Anticipated Date of Completion of the Merger

Assuming timely satisfaction of necessary closing conditions, including the approval by our stockholders of the proposal to adopt the merger agreement, we anticipate that the merger will be completed in first half of calendar year 2020.

Rights of Stockholders Who Seek Appraisal

If the merger is completed, stockholders who do not vote in favor of the approval of the merger agreement and who properly demand appraisal of their shares will be entitled to appraisal rights in connection with the merger under Section 262 of the DGCL. This means that holders of shares of our common stock are entitled to have their shares appraised by the Delaware Court of Chancery and to receive payment in cash of the “fair

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value” of their shares of common stock, exclusive of any elements of value arising from the accomplishment or expectation of the merger, together with interest on the amount determined to be fair value, if any, as determined by the court. Stockholders who wish to seek appraisal of their shares are in any case encouraged to seek the advice of legal counsel with respect to the exercise of appraisal rights due to the complexity of the appraisal process. The DGCL requirements for exercising appraisal rights are described in additional detail in this proxy statement, and the relevant section of the DGCL regarding appraisal rights is reproduced in Annex C to this proxy statement. For additional information, please refer to the section entitled “Appraisal Rights” beginning on page 118.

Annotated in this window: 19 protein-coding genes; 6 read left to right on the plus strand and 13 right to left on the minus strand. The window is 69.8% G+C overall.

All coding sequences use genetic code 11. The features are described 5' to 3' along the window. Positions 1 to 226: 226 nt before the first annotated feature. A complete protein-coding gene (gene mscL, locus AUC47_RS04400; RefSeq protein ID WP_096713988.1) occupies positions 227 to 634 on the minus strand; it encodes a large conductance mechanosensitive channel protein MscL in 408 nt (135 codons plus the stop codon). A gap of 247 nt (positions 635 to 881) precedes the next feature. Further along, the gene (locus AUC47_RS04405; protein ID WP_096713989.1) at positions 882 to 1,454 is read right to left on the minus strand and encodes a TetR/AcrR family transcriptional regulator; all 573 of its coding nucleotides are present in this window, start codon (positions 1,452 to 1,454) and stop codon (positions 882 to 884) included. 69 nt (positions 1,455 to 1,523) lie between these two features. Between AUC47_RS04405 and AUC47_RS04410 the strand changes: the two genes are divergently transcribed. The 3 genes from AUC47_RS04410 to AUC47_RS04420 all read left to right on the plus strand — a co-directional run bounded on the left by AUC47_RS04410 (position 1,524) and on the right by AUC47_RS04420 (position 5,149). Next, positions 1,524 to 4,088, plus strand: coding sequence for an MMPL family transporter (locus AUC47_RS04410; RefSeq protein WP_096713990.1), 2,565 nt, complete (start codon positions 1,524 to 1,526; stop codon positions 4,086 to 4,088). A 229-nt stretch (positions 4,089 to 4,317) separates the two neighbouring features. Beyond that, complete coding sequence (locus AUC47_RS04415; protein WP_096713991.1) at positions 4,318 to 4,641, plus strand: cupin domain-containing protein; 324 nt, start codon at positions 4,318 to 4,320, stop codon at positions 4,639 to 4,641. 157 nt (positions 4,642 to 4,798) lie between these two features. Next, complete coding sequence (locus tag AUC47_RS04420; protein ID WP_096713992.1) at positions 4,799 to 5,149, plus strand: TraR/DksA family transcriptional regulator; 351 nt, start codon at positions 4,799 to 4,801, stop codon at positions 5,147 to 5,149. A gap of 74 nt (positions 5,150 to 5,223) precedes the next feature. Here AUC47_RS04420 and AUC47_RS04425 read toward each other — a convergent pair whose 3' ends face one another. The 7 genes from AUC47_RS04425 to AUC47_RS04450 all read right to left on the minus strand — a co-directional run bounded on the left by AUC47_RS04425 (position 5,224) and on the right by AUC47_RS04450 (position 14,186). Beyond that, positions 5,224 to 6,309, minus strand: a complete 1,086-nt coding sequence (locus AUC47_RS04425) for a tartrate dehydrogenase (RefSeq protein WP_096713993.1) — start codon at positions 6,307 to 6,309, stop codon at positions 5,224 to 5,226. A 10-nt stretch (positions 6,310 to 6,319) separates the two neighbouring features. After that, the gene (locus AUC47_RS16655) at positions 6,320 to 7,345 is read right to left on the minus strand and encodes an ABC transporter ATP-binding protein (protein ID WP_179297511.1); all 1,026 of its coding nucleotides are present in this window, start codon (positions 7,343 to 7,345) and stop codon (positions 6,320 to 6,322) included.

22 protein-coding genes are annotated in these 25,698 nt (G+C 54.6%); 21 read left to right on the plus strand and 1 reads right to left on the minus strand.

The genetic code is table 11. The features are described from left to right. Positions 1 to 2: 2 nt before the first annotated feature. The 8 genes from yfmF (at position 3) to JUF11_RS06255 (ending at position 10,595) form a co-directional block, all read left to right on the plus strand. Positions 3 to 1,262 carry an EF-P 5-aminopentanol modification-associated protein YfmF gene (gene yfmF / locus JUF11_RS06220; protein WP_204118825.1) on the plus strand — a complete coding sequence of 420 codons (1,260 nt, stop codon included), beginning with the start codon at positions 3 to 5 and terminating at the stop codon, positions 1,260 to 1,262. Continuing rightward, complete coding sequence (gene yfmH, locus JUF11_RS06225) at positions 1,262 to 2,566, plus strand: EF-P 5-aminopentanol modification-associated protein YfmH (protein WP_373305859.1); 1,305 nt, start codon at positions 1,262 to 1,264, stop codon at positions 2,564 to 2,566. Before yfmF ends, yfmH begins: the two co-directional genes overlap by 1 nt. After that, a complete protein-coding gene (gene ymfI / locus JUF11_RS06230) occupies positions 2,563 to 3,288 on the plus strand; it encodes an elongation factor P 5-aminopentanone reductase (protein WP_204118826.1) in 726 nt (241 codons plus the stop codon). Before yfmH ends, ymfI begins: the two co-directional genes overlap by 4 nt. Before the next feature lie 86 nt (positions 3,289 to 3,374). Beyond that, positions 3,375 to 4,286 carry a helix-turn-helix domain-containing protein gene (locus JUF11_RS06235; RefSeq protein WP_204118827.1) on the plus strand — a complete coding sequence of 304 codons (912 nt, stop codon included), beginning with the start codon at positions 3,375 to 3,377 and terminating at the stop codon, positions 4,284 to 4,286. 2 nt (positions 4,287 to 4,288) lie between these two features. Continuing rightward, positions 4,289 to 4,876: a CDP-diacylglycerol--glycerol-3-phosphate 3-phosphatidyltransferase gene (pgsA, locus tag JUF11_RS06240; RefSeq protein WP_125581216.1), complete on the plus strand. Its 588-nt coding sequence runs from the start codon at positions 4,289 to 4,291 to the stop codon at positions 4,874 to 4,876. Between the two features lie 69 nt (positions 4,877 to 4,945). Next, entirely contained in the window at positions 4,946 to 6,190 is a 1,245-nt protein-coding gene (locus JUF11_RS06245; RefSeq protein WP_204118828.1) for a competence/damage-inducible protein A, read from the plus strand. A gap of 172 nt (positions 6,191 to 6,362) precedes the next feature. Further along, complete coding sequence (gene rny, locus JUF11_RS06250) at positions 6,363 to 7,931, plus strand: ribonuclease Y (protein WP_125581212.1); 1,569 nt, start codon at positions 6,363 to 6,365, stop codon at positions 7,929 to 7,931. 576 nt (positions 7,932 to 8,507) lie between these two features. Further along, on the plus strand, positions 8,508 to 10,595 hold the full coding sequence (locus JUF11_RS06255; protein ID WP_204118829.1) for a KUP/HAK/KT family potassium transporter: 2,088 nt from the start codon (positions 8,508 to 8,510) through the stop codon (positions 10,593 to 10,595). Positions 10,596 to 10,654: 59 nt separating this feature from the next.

Solicitation of Proxies; Payment of Solicitation Expenses

The Company has engaged Innisfree to assist in the solicitation of proxies for the special meeting. The Company estimates that it will pay Innisfree a fee of approximately $20,000 and will reimburse Innisfree for reasonable out-of-pocket expenses and will indemnify it and its affiliates against certain claims, liabilities, losses, damages and expenses. The Company may also reimburse brokers, banks and other custodians, nominees and fiduciaries representing beneficial owners of shares of Company common stock for their expenses in forwarding soliciting materials to beneficial owners of Company common stock and in obtaining voting instructions from those owners. Our directors, officers and employees may also solicit proxies by telephone, by facsimile, by mail, on the Internet or in person. They will not be paid any additional amounts for soliciting proxies.

Questions and Additional Information

If you have more questions about the merger, require assistance with voting your proxy card, or if you need additional copies of any proxy materials, please contact Innisfree, our proxy solicitor, at (888) 750-5834 (toll-free from the U.S. and Canada), or +1 (412) 232-3651 (from other locations). Banks and brokers may call collect at (212) 750-5833.

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PROPOSAL 1: ADOPTION OF THE MERGER AGREEMENT

THE MERGER

This description of the merger is qualified in its entirety by reference to the merger agreement, which is attached to this proxy statement as Annex A. You should read the entire merger agreement carefully as it is the legal document that governs the merger.

The merger agreement provides that Merger Sub will merge with and into the Company. The Company will be the surviving corporation in the merger and will continue to do business following the merger. As a result of the merger, the Company will cease to be a publicly traded company and will be a direct wholly-owned subsidiary of Parent. You will not own any shares of the capital stock of the surviving corporation.

Parties Involved in the Merger

The Company
Zayo Group Holdings, Inc.
1821 30th Street
Unit A
Boulder, CO 80301
(914) 421-6700